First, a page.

City Council Meeting 10/23/2012
The Carbondale City Council met at the city hall/civic center at 7:00 p.m. on Tuesday, October 23, 2012. As usual, I watched the meeting from home on Mediacom channel 16. A summary and brief comments follow.
The meeting began with roll call and announcements and proclamations. The city manager announced that city council meetings will soon stream live on the city’s website. City council meetings are one of the main reasons I keep Mediacom, so if streaming works out I may be soon be entirely without cable. Hooray!
After roll call and announcements and proclamations, council held a public hearing on extending the life of the Downtown Special Service Area Number One, also known as the Main Street district, for another five years. One property owner in the district expressed concerns that the southern portion of the Main Street district doesn’t receive much benefit from the organization and another property owner asked if Main Street has specific plans to execute its goals. The Main Street director responded to those comments and then the public hearing was closed.
After the public hearing, council moved on to the consent agenda. In a break with tradition, no council member – not even Don Monty – pulled any item from the consent agenda. A member of the public requested that item 4.5 be pulled. Council approved the rest of the consent agenda unanimously.
Item 4.5 (pdf) was an ordinance authorizing the extension of the Downtown Special Service Area Number One (Main Street) for an additional five years. The audience member who pulled the item was the same one who expressed concern that the southern portion of the district doesn’t receive enough benefit from the district. That person requested that the special service area be extended for less than the proposed five years. Another property owner claimed the city acts “like a banana republic.”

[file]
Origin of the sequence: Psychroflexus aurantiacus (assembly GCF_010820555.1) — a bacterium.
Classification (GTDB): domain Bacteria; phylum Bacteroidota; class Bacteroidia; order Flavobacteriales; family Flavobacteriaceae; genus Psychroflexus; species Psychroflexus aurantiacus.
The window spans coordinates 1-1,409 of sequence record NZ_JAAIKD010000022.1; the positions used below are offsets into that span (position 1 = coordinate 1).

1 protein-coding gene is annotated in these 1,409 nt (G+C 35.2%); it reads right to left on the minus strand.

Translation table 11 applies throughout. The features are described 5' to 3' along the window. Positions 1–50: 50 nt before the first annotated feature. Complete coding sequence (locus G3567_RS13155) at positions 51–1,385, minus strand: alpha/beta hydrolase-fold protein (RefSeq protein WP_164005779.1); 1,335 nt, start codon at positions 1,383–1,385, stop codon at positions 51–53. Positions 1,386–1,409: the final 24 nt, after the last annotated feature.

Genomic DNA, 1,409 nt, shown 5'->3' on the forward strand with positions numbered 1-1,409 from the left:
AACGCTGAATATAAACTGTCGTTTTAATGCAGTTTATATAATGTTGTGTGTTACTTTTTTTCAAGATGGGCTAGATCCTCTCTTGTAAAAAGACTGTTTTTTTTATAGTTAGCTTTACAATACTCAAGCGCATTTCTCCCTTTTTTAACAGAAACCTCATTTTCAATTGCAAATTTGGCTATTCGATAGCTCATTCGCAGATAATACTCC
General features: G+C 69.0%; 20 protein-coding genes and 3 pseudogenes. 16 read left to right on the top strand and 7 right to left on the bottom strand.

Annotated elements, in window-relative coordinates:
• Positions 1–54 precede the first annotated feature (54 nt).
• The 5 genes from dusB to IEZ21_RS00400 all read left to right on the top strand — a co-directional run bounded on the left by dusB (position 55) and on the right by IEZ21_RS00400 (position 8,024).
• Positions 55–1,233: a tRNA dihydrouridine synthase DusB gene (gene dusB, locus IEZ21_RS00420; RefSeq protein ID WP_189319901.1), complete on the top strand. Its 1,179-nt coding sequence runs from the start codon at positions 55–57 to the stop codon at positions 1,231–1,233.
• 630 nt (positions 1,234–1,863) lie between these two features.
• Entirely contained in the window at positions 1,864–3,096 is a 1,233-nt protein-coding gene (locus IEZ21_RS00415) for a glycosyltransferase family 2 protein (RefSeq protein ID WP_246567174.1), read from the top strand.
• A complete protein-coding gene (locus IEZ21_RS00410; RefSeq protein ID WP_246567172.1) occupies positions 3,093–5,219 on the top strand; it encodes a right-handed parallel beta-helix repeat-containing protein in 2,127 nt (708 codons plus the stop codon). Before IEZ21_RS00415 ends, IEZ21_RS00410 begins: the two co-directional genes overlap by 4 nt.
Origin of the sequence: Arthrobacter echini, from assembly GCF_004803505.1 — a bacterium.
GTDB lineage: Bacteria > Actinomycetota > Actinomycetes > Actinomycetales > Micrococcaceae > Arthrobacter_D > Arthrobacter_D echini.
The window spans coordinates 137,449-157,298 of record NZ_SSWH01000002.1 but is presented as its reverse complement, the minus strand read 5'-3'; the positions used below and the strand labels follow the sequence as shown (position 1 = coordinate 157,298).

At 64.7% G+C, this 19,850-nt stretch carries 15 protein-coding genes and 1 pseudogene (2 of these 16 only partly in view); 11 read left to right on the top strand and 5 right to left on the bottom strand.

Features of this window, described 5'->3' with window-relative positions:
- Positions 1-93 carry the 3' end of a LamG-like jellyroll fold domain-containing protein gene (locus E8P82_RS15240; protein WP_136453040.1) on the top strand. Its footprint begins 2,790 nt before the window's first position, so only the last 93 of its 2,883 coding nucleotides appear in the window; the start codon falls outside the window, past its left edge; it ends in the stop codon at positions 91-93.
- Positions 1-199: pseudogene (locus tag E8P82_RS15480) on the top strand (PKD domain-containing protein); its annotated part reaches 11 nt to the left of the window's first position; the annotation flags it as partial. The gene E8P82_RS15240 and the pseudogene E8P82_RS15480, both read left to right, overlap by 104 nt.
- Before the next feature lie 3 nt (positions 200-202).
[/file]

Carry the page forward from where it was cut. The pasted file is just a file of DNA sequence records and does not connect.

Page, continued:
Council member Chris Wissmann urged business owners within the district to get involved with the organization and try to steer the organization’s attention toward potentially under-served sections of the district. Council member Lance Jack, who owns a business at the south end of the district, agreed that most of the energy of Main Street is steered toward the north end of the district. Both Wissmann and Jack expressed support for shortening the length of the extension.
City Manager Kevin Baity conferred with staff and found that action could be delayed until December without causing problems for the Main Street district. The motion to approve the ordinance was withdrawn and the item will return at a future council meeting.
This is a perfect example of Carbondale’s government making easy things difficult, as Main Street should have been approved without reservation or hesitation. There will always be one or two people opposed to anything. If council proposed a resolution praising sunshine, someone would turn out to speak in favor of rain. Isolated opposition should not halt positive programs.
After withdrawing item 4.5, council moved on to the general business agenda.
Item 5.1 (pdf) commended a city employee for service to the city and passed unanimously and without discussion. The employee in question gave a nice speech after receiving his commendation.